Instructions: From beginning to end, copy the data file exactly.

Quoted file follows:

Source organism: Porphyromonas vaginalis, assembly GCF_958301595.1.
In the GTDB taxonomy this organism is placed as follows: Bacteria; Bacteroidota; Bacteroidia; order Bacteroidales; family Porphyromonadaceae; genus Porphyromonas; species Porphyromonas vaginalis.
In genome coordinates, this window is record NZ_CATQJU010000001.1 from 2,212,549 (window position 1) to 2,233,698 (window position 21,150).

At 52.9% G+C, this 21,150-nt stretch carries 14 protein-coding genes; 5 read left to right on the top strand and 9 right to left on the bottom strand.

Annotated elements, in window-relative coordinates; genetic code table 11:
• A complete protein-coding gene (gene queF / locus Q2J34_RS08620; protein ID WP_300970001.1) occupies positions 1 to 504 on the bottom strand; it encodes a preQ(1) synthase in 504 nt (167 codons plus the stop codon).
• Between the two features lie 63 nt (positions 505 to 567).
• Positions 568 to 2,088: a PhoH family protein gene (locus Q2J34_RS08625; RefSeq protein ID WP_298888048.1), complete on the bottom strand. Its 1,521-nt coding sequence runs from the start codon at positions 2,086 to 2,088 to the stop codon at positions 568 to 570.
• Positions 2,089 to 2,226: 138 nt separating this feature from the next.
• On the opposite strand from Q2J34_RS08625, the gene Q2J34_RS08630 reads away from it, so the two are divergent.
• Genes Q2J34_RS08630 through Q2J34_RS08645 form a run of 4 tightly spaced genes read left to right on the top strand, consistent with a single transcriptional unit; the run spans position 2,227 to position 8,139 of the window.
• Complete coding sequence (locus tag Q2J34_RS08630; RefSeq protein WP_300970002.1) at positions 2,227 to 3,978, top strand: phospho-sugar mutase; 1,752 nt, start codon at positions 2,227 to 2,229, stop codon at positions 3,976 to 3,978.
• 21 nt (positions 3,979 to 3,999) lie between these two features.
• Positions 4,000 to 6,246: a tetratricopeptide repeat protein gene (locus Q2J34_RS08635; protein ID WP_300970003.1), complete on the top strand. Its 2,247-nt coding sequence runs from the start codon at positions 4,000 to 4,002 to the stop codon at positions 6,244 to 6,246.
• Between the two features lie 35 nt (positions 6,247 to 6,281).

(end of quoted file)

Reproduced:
Source organism: Porphyromonas vaginalis, assembly GCF_958301595.1.
In the GTDB taxonomy this organism is placed as follows: Bacteria; Bacteroidota; Bacteroidia; order Bacteroidales; family Porphyromonadaceae; genus Porphyromonas; species Porphyromonas vaginalis.
In genome coordinates, this window is record NZ_CATQJU010000001.1 from 2,212,549 (window position 1) to 2,233,698 (window position 21,150).

At 52.9% G+C, this 21,150-nt stretch carries 14 protein-coding genes; 5 read left to right on the top strand and 9 right to left on the bottom strand.

Annotated elements, in window-relative coordinates; genetic code table 11:
• A complete protein-coding gene (gene queF / locus Q2J34_RS08620; protein ID WP_300970001.1) occupies positions 1 to 504 on the bottom strand; it encodes a preQ(1) synthase in 504 nt (167 codons plus the stop codon).
• Between the two features lie 63 nt (positions 505 to 567).
• Positions 568 to 2,088: a PhoH family protein gene (locus Q2J34_RS08625; RefSeq protein ID WP_298888048.1), complete on the bottom strand. Its 1,521-nt coding sequence runs from the start codon at positions 2,086 to 2,088 to the stop codon at positions 568 to 570.
• Positions 2,089 to 2,226: 138 nt separating this feature from the next.
• On the opposite strand from Q2J34_RS08625, the gene Q2J34_RS08630 reads away from it, so the two are divergent.
• Genes Q2J34_RS08630 through Q2J34_RS08645 form a run of 4 tightly spaced genes read left to right on the top strand, consistent with a single transcriptional unit; the run spans position 2,227 to position 8,139 of the window.
• Complete coding sequence (locus tag Q2J34_RS08630; RefSeq protein WP_300970002.1) at positions 2,227 to 3,978, top strand: phospho-sugar mutase; 1,752 nt, start codon at positions 2,227 to 2,229, stop codon at positions 3,976 to 3,978.
• 21 nt (positions 3,979 to 3,999) lie between these two features.
• Positions 4,000 to 6,246: a tetratricopeptide repeat protein gene (locus Q2J34_RS08635; protein ID WP_300970003.1), complete on the top strand. Its 2,247-nt coding sequence runs from the start codon at positions 4,000 to 4,002 to the stop codon at positions 6,244 to 6,246.
• Between the two features lie 35 nt (positions 6,247 to 6,281).